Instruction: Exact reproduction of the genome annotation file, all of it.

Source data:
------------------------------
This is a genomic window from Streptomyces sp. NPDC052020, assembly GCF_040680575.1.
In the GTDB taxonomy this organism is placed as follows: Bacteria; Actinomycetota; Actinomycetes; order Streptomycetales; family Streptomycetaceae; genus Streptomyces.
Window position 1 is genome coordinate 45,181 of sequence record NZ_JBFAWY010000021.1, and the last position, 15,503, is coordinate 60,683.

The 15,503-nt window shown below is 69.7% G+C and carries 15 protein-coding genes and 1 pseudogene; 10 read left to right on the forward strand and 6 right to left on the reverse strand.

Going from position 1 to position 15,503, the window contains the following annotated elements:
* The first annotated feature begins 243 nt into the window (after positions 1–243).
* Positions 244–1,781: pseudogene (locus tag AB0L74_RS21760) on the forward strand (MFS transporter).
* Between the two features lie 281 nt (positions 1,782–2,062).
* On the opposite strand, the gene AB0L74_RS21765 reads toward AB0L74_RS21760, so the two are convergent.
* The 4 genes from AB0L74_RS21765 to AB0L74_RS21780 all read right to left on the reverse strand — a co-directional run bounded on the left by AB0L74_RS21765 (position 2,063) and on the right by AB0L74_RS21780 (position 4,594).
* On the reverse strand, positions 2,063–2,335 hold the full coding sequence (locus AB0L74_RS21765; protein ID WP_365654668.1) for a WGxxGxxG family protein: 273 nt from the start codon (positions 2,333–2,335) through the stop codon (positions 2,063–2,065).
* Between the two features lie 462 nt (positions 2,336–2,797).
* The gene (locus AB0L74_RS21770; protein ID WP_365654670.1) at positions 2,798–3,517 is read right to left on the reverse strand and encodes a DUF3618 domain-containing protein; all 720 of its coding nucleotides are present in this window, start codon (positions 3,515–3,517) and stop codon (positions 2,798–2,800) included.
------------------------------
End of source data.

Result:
This is a genomic window from Streptomyces sp. NPDC052020, assembly GCF_040680575.1.
In the GTDB taxonomy this organism is placed as follows: Bacteria; Actinomycetota; Actinomycetes; order Streptomycetales; family Streptomycetaceae; genus Streptomyces.
Window position 1 is genome coordinate 45,181 of sequence record NZ_JBFAWY010000021.1, and the last position, 15,503, is coordinate 60,683.

The 15,503-nt window shown below is 69.7% G+C and carries 15 protein-coding genes and 1 pseudogene; 10 read left to right on the forward strand and 6 right to left on the reverse strand.

Going from position 1 to position 15,503, the window contains the following annotated elements:
* The first annotated feature begins 243 nt into the window (after positions 1–243).
* Positions 244–1,781: pseudogene (locus tag AB0L74_RS21760) on the forward strand (MFS transporter).
* Between the two features lie 281 nt (positions 1,782–2,062).
* On the opposite strand, the gene AB0L74_RS21765 reads toward AB0L74_RS21760, so the two are convergent.
* The 4 genes from AB0L74_RS21765 to AB0L74_RS21780 all read right to left on the reverse strand — a co-directional run bounded on the left by AB0L74_RS21765 (position 2,063) and on the right by AB0L74_RS21780 (position 4,594).
* On the reverse strand, positions 2,063–2,335 hold the full coding sequence (locus AB0L74_RS21765; protein ID WP_365654668.1) for a WGxxGxxG family protein: 273 nt from the start codon (positions 2,333–2,335) through the stop codon (positions 2,063–2,065).
* Between the two features lie 462 nt (positions 2,336–2,797).
* The gene (locus AB0L74_RS21770; protein ID WP_365654670.1) at positions 2,798–3,517 is read right to left on the reverse strand and encodes a DUF3618 domain-containing protein; all 720 of its coding nucleotides are present in this window, start codon (positions 3,515–3,517) and stop codon (positions 2,798–2,800) included.